The Changing Light at Sandover, James Merrill's grandest poetic project, had a long gestation. He and David Jackson, his companion for many years, began their sessions at the Ouija board in August 1955, not long after they had settled in Stonington, Connecticut. Fourteen years later, Merrill contemplated writing a novel (the "lost novel" that is the subject of his poem "The Will") and began to mention it and his and Jackson's otherworldly contact, Ephraim, in his correspondence. A year later, in his notebook, alongside further mention of the novel, he envisioned a poem organized according to the alphabet. Here is the entry: "I.iv.70. An alphabet. 26 poems (on any or all subjects), loosely written, odes, elegies, what you wish, each beginning with an ornate capital letter, A through z." But it was apparently not until 1974, following the death in January of his Athens friend Maria Mitsotáki, that Merrill began on "The Book of Ephraim" in earnest. At various points during the composition of "Ephraim", which he finished within a year, Merrill digressed to write other poems, but once he had finished "Ephraim", he worked obsessively to comple what he did not at the time realize would become a trilogy of long poems. Even before "The Book of Ephraim" was published in Divine Comedies (1976), Merrill and Jackson had resumed their sessions— or, by their account, had been summoned back to the board for the revelations detailed in Mirabell: Books of Number (1978). The summer of q976 was pre-occupied with "Mirabell's dictation". A year later, during what his notebook called "the Angels' summer", he and Jackson sat for the lessons that Merrill turned into Scripts for the Pageant (1980). Merrill added the trilogy's "Coda: The Higher Keys" when he merged the three major parts into one volume. This volume, his epic The Changing Light at Sandover (1982), is dramatic from its outset. At the beginning of "Ephraim", Merrill sketches the setting for many of the increasingly astonishingly dictées:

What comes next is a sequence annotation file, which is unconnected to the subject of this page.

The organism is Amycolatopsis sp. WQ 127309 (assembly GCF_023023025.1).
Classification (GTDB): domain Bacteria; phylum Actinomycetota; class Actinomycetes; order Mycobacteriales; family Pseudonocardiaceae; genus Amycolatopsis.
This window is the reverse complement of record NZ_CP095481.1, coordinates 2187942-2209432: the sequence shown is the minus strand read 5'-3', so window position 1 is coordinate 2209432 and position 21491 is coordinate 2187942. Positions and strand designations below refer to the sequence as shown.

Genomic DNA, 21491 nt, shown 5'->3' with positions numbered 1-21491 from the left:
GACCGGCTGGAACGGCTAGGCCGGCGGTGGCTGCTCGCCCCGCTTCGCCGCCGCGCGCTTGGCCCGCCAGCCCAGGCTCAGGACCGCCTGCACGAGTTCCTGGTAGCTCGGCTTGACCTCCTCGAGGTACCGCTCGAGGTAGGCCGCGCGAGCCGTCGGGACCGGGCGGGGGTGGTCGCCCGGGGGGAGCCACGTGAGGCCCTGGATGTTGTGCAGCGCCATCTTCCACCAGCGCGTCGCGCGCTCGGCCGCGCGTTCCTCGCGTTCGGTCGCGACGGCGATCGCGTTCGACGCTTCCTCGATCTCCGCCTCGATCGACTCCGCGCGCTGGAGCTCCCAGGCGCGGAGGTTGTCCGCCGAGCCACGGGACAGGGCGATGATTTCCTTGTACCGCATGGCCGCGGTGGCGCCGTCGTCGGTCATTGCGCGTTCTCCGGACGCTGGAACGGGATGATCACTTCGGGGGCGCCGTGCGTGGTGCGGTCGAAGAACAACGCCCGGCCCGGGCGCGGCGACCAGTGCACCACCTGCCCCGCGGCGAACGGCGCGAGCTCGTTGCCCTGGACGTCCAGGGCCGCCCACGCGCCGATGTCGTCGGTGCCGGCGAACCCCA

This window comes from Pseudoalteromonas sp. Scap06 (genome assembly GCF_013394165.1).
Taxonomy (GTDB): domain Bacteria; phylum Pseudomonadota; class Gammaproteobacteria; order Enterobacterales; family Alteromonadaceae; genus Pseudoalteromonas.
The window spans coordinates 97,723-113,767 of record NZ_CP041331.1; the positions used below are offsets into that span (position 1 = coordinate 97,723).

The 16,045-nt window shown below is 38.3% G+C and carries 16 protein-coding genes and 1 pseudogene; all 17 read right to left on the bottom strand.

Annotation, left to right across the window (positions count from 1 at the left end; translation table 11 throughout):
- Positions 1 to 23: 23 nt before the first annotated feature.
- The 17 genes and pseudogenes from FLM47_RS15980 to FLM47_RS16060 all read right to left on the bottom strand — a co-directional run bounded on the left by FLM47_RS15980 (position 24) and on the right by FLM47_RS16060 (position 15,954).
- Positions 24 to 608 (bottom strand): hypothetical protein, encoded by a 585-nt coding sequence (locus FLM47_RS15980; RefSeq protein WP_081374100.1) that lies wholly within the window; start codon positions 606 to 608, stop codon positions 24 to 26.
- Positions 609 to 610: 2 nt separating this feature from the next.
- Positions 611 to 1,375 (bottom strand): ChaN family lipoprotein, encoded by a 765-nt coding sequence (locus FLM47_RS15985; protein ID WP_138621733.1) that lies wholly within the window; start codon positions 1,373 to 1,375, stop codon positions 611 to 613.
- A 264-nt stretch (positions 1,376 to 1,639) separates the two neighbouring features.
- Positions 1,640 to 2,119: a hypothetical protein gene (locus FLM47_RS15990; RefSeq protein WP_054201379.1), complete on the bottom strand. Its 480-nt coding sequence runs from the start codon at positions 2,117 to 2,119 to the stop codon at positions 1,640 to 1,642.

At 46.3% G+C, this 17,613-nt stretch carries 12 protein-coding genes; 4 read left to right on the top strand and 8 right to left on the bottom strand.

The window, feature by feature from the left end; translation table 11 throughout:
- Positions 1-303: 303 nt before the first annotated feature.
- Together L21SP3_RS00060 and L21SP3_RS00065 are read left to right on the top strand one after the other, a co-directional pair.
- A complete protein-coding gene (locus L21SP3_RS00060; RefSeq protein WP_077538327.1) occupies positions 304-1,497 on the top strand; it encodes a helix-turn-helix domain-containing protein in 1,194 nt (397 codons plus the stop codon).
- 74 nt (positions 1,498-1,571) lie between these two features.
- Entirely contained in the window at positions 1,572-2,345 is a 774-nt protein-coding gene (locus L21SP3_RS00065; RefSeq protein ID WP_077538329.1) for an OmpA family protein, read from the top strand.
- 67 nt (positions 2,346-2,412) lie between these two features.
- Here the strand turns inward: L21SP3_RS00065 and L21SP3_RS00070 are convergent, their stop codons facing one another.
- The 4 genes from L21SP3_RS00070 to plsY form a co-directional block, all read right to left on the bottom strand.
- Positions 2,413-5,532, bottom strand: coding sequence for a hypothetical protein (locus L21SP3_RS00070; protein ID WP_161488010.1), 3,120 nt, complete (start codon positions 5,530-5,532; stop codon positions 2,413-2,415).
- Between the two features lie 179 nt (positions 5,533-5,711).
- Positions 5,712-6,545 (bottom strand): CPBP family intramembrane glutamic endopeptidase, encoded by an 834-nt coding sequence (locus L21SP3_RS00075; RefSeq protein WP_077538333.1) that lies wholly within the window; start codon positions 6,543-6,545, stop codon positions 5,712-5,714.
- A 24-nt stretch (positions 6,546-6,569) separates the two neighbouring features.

Backdrop: The dining room at Stonington.
Walls of ready-mixed matte "flame" (a witty
Shade, now watermelon, now sunburn).
Overhead, a turn of the century dome
Expressing white tin wreathes and fleur-de-lys
In palpable relief to candlelight.

The stage properties, he proceeds to tell us, include "a milk glass tabletop" and "a blue-and-white cup from the Five & Ten" that served as a planchette, along with a homemade Ouija board, a 'heavy cardboard sheet" (with the capital letters of the English alphabet arranged in an arc, the Arabic numerals, and "YES" and "NO"), and a pencil and paper for transcription. The backdrop will change and the board will be somewhat augmented, but the essentials are strikingly simple throughout the Ouija boarders' extravagant adventures, which include exchanges not only with recently deceased friends, but also with such luminaries among the dead as Wallace Stevens, W. B. Yeats, Maya Deren, and W. H. Auden— as well as the intimidating spirits of an inhuman race who "THINK IN FLASHING TRIGONOMETRIES" and have a firsthand acquaintance with nuclear destruction. JM and DJ, as our guides are known, also encounter the archangels; an eerie, lonely eminence known as God Biology; and Mother Nature herself.

— J. D. McClatchy & Stephen Yenser (Editors)
     James Merrill, The Changing Light at Sandover
     Alfred A. Knopf, New York, 2006, pp. v-vii


James Merrill Web Links

James Merrill (1926-1995)
    (Merrill's Life, Merrill's Language, Correspondence, Bibliography)
Wikipedia: James Merrill
    (Life, Awards, Style, Works, About Merrill, External Links)
Merrill Papers at Washington University, St. Louis
    (Collection Outline, Descriptive Summary, Biographical Note)
Academy of American Poets: James Merrill
    (Poems, Related Prose, Related Poets, External Links)
Poetry Foundation: James Merrill
    (Poems in Poetry, Career, Bibliography, Further Reading, Audio)
James Merrill's The Changing Light at Sandover
    (Book at Amazon.com, Book Description, Book Reviews)
"Replacing the Waste Land— James Merrill's Quest for Transcendent
    Authority" (Modern American Poetry: An Essay by Alan Nadel)